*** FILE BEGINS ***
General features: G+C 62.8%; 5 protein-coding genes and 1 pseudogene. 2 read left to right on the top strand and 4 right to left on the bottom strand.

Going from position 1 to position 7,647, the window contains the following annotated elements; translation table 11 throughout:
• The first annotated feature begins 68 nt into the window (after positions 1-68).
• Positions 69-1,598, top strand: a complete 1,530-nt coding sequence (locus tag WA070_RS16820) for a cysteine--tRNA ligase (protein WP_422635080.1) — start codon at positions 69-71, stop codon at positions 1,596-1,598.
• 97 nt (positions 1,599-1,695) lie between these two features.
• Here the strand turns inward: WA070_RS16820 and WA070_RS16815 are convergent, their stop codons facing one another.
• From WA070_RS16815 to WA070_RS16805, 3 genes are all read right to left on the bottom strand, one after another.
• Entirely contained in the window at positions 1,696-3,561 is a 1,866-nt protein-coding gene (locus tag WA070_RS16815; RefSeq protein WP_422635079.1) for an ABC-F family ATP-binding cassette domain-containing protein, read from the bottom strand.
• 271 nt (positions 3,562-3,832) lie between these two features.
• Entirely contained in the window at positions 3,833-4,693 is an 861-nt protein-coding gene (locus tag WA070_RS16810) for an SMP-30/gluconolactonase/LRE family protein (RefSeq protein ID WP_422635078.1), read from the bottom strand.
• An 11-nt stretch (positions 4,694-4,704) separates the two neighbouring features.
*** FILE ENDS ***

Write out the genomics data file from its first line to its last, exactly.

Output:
General features: G+C 62.8%; 5 protein-coding genes and 1 pseudogene. 2 read left to right on the top strand and 4 right to left on the bottom strand.

Going from position 1 to position 7,647, the window contains the following annotated elements; translation table 11 throughout:
• The first annotated feature begins 68 nt into the window (after positions 1-68).
• Positions 69-1,598, top strand: a complete 1,530-nt coding sequence (locus tag WA070_RS16820) for a cysteine--tRNA ligase (protein WP_422635080.1) — start codon at positions 69-71, stop codon at positions 1,596-1,598.
• 97 nt (positions 1,599-1,695) lie between these two features.
• Here the strand turns inward: WA070_RS16820 and WA070_RS16815 are convergent, their stop codons facing one another.
• From WA070_RS16815 to WA070_RS16805, 3 genes are all read right to left on the bottom strand, one after another.
• Entirely contained in the window at positions 1,696-3,561 is a 1,866-nt protein-coding gene (locus tag WA070_RS16815; RefSeq protein WP_422635079.1) for an ABC-F family ATP-binding cassette domain-containing protein, read from the bottom strand.
• 271 nt (positions 3,562-3,832) lie between these two features.
• Entirely contained in the window at positions 3,833-4,693 is an 861-nt protein-coding gene (locus tag WA070_RS16810) for an SMP-30/gluconolactonase/LRE family protein (RefSeq protein ID WP_422635078.1), read from the bottom strand.
• An 11-nt stretch (positions 4,694-4,704) separates the two neighbouring features.